Web designing is more than just aesthetics. A website should seek to accomplish something meaningful such as lead generation, brand awareness and so on and so forth. Thus, that you should be less concerned with how it looks and more with what it can do for you.
There are a billion websites all over the world. The trick is to make yours stand out. How do you achieve that? By working on the site’s usability (the ease of access) and user experience (how fun it is to interact with your site). So what are those guidelines? Read below to find out.
While visitors get attracted with overall appeal of the website but their intent is to complete an action when they visit your site or are on the lookout for a particular piece of information. An addition of any unnecessary design elements that serves no functional value will bring nothing.
For improving usability and UX, do not delve into experimenting with a lot of colors. Stick to some. Typefaces must be clear to read and again, the colors should not be many. Use a maximum of three different typefaces, not more than that. Graphics should only be added so they enable the user to complete a certain action. Avoid not for nothing graphics.
By visual hierarchy, it simply means that the certain arrangements on your website are such that they automatically take the visitor to the important bits first. In order to improve usability and UX, the hierarchy must appear as something which is both natural and fun for the user.
You can play around with position, color, and size of the elements therein so that the structure lures the user into exploring or clicking the most crucial bits on your website first. Example of Spotify is a classic one in this case. The “Get Spotify Free” CTA sits above the visual hierarchy.
Consistency in life is important, let alone a website. With a consistent website, the overall look and feel of your website do not change when the visitor views different pages on your site. This includes all your backgrounds, color patterns, typefaces etc. Consistency yields a positive impact on usability and UX of your site.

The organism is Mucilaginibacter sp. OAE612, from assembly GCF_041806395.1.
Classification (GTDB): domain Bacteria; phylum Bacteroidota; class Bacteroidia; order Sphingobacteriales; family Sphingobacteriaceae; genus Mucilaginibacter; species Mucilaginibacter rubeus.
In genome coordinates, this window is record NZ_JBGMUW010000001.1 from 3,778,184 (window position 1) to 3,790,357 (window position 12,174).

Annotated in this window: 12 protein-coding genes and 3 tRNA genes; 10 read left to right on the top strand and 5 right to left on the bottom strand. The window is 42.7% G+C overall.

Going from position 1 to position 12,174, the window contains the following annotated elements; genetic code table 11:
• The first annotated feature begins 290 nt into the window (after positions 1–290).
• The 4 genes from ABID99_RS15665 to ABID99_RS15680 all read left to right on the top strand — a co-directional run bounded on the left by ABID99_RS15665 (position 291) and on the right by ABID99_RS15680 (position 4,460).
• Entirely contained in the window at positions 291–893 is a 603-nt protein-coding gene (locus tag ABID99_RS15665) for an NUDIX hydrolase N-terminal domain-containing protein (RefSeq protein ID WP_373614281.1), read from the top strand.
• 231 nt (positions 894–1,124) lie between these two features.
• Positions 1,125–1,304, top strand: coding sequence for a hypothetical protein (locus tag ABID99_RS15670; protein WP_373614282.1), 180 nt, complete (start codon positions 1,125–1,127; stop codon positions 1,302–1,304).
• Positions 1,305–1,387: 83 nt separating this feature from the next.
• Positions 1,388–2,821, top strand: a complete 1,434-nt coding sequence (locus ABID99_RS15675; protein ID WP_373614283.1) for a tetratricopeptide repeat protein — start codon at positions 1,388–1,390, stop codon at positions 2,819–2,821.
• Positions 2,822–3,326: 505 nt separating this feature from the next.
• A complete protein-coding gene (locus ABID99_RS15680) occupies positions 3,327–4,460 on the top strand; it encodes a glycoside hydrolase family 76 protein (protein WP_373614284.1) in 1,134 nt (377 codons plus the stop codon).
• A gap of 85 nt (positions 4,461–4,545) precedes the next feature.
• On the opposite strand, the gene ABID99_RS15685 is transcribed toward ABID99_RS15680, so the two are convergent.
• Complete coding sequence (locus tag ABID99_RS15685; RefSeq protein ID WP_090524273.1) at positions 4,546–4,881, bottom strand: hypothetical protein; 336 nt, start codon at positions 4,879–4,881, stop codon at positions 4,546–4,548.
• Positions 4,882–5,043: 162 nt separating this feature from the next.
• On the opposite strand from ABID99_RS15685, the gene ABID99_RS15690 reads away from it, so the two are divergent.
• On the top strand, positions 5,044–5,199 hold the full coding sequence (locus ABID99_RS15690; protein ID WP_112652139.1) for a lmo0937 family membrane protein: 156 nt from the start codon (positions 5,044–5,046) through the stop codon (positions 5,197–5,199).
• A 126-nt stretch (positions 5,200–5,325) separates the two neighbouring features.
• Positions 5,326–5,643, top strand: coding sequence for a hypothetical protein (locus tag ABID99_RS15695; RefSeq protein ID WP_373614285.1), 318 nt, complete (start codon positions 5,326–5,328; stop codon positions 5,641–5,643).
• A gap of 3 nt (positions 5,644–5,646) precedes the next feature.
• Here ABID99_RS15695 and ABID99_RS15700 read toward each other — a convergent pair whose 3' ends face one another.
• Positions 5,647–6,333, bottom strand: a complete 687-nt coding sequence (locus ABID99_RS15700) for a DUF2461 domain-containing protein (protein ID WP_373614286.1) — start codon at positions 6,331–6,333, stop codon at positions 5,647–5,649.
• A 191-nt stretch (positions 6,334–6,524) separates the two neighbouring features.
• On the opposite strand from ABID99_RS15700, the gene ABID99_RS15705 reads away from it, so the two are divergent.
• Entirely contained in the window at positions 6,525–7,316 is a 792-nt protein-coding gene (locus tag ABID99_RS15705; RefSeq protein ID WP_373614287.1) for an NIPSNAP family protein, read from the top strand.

The above does not mean that there shouldn’t be separate layouts for different pages of your website. Although they should be different, but the layouts should be employed consistently so as to not confuse the visitor and he finds it convenient seeking the information on any given page.
Web design has been subject to certain conventions over time such as the main navigation is usually found at the top or left side of the page and that upon clicking the logo of your business brings the visitor back to the website’s homepage and the likes thereof.
I am all for uniqueness, but controlled uniqueness is often helpful. You can throw out all the conventions that have taken root out of the window. Rather use the conventionality to your advantage by making navigation easier for your visitors.
John Dixon is a digital marketer by profession and works in a leading web development company UAE. He loves to write on topics such as web design, content marketing etc. Follow him for updates via his Twitter handle.